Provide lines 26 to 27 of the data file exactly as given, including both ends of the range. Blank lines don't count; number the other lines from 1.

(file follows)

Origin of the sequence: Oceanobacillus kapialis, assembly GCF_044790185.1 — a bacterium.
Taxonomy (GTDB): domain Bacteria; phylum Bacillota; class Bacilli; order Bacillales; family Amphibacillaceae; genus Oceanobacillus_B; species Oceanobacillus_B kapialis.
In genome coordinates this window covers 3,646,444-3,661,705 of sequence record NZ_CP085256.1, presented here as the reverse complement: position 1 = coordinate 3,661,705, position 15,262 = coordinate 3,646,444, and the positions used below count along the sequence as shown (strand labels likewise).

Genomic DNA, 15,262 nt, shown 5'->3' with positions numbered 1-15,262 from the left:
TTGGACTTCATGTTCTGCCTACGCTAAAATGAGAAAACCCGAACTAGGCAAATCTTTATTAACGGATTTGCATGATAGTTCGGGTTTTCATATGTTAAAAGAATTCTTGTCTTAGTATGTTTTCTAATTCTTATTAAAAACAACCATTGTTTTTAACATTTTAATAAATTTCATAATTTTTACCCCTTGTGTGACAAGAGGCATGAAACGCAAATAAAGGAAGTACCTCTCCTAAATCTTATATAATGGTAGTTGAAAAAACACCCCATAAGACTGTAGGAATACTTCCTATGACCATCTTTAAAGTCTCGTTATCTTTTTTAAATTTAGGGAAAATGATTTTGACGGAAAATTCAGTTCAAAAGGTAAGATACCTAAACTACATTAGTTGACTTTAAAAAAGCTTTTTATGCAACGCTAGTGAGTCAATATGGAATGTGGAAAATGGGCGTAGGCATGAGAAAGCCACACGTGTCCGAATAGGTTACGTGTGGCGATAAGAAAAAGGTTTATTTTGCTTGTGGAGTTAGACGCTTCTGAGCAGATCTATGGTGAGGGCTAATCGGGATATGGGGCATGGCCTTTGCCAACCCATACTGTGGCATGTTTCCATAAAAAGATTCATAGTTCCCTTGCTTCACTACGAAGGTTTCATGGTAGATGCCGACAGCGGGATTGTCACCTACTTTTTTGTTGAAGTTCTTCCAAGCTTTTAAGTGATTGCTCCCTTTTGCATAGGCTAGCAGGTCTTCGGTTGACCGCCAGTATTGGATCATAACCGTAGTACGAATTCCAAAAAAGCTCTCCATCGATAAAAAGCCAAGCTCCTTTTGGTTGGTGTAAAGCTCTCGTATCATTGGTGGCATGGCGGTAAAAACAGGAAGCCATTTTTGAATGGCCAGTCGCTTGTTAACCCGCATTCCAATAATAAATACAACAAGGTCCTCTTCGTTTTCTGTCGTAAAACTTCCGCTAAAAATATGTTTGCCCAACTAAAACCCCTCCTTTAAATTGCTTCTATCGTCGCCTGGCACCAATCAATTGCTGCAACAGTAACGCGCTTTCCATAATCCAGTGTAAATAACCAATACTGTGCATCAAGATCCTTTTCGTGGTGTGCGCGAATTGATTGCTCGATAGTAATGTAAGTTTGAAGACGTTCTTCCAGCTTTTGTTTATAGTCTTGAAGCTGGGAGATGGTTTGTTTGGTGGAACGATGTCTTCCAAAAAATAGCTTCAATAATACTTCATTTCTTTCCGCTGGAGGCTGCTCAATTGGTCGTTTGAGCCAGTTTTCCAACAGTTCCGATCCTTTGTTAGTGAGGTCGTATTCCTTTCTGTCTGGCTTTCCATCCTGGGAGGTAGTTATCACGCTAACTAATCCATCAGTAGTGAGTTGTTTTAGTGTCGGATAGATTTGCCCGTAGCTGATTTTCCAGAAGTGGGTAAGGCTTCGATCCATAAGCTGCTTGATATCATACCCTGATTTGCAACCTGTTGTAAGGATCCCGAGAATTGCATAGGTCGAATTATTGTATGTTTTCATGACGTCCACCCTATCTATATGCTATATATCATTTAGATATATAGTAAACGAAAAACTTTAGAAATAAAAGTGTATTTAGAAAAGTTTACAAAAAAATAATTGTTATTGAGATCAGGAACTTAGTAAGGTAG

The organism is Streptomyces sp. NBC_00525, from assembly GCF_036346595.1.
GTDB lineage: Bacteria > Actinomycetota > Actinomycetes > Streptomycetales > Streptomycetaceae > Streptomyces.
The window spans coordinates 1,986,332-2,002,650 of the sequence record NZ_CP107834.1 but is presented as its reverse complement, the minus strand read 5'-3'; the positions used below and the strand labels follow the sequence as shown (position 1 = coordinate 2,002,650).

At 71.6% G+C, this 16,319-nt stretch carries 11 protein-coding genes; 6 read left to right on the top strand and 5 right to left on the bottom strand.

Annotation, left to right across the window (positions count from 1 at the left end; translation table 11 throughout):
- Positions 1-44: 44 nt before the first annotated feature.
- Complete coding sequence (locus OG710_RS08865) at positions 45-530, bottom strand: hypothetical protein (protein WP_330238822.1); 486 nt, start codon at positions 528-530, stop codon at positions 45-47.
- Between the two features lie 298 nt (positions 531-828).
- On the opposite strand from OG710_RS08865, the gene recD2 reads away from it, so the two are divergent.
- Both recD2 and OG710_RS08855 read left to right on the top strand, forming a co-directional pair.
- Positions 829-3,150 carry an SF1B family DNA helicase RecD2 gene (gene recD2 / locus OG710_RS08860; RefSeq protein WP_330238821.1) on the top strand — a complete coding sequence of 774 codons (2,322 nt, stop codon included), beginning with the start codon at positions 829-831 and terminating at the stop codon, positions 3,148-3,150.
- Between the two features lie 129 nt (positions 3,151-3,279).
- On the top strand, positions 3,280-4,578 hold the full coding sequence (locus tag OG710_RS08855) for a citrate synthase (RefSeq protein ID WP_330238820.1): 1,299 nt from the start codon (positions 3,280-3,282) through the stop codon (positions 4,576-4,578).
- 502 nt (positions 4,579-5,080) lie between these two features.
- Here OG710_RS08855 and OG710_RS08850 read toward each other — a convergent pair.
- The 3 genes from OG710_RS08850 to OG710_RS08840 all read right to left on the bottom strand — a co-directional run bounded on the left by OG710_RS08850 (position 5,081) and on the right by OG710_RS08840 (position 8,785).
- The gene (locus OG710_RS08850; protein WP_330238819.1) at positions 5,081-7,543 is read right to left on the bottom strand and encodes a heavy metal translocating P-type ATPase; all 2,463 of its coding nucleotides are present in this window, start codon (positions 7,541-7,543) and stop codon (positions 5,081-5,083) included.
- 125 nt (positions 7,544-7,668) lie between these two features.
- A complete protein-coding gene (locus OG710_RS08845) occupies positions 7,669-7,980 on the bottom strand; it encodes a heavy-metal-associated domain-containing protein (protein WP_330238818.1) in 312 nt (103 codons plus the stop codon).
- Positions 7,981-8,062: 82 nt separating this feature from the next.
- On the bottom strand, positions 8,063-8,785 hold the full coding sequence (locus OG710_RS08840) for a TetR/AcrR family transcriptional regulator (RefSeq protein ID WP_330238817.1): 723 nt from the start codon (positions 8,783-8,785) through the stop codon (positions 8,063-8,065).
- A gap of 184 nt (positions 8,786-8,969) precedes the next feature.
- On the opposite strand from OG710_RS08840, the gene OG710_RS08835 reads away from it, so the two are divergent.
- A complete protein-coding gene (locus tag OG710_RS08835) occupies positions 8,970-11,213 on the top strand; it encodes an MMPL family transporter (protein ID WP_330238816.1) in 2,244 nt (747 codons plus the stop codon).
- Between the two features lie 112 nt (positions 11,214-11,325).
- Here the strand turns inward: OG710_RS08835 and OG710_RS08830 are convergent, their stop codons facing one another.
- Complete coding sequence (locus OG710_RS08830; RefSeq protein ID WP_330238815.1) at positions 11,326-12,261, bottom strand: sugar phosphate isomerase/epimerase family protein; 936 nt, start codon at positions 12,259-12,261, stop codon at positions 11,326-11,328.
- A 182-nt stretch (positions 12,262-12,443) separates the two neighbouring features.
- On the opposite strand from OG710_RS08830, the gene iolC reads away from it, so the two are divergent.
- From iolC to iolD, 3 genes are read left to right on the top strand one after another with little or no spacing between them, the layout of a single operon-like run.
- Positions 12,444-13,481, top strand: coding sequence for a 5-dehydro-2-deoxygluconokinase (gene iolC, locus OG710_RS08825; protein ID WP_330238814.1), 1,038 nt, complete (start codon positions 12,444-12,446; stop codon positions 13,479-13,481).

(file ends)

- On the bottom strand, positions 8,063-8,785 hold the full coding sequence (locus OG710_RS08840) for a TetR/AcrR family transcriptional regulator (RefSeq protein ID WP_330238817.1): 723 nt from the start codon (positions 8,783-8,785) through the stop codon (positions 8,063-8,065).
- A gap of 184 nt (positions 8,786-8,969) precedes the next feature.